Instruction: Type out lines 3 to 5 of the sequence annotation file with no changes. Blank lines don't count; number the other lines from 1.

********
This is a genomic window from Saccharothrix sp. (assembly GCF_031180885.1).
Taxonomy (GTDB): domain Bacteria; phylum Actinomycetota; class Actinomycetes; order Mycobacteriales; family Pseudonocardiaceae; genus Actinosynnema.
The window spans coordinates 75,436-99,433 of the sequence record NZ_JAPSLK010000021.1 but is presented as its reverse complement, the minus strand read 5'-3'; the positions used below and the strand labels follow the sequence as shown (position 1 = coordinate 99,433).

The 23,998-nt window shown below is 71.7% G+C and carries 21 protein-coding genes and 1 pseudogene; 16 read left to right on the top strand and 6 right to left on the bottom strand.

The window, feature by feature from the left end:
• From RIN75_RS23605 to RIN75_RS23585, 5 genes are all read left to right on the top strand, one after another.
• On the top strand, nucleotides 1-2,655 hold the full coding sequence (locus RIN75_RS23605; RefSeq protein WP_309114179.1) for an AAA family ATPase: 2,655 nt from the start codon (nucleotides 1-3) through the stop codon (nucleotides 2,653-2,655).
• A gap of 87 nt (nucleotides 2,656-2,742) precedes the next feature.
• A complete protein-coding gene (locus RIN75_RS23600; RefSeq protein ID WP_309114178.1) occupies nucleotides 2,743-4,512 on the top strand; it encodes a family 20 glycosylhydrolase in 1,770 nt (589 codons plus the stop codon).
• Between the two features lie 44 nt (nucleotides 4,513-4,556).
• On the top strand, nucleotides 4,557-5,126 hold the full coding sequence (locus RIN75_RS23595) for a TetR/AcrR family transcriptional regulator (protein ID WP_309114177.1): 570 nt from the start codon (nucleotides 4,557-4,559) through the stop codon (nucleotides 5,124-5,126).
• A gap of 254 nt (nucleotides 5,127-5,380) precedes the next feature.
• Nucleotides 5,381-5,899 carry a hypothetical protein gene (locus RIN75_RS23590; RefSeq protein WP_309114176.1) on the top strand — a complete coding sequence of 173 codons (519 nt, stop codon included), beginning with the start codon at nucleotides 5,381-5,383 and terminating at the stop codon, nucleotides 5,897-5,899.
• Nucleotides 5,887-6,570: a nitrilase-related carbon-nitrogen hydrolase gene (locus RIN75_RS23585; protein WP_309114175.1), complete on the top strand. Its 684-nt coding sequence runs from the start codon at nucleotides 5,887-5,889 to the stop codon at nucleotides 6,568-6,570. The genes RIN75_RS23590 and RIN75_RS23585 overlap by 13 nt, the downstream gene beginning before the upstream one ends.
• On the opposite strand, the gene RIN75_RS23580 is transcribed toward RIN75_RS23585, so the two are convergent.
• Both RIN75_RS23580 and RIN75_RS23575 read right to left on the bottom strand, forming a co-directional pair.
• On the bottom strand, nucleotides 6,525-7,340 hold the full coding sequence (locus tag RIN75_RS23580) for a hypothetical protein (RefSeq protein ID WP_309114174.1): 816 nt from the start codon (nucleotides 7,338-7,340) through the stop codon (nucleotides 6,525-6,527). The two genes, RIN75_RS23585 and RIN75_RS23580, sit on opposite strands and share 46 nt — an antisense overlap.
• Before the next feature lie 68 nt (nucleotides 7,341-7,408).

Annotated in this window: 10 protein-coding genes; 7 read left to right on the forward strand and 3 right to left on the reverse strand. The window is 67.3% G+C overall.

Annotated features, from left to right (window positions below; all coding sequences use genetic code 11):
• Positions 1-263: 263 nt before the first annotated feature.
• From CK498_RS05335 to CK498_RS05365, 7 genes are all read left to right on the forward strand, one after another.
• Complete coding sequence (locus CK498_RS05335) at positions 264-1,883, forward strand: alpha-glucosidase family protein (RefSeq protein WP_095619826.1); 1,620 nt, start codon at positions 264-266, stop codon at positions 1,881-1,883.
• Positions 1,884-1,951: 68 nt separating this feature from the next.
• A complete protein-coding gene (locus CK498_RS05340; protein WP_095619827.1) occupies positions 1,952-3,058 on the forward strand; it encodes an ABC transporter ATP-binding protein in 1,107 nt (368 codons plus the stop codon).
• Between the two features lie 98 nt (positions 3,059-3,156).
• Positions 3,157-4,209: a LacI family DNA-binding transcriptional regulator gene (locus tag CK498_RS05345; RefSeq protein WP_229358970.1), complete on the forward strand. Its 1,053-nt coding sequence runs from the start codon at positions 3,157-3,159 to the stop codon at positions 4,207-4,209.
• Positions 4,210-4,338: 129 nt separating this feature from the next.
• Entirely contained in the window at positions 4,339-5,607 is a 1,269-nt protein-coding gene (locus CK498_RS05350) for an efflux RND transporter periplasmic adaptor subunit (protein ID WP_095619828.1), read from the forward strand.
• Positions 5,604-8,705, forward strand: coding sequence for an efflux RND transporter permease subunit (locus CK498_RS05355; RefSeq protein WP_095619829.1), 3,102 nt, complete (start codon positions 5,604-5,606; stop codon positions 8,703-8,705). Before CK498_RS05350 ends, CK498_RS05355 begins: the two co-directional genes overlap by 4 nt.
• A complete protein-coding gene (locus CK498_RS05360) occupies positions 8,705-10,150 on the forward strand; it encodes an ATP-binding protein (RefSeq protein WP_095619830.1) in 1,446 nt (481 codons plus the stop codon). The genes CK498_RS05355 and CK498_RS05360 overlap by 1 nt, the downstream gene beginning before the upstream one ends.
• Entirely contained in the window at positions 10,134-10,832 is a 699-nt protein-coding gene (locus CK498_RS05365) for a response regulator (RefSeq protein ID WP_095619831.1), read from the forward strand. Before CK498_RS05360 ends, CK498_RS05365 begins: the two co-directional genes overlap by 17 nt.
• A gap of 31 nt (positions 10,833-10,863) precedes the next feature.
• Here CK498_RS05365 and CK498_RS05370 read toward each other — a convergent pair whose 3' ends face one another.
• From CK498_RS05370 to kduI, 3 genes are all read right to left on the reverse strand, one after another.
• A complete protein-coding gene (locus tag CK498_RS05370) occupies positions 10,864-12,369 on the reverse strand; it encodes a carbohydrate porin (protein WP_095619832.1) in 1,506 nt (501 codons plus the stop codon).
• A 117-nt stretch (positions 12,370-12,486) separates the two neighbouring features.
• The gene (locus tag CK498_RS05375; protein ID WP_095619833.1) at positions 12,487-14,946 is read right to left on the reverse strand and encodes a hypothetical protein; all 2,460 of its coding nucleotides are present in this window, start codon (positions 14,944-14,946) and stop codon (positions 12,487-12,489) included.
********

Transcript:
The window spans coordinates 75,436-99,433 of the sequence record NZ_JAPSLK010000021.1 but is presented as its reverse complement, the minus strand read 5'-3'; the positions used below and the strand labels follow the sequence as shown (position 1 = coordinate 99,433).

The 23,998-nt window shown below is 71.7% G+C and carries 21 protein-coding genes and 1 pseudogene; 16 read left to right on the top strand and 6 right to left on the bottom strand.

The window, feature by feature from the left end: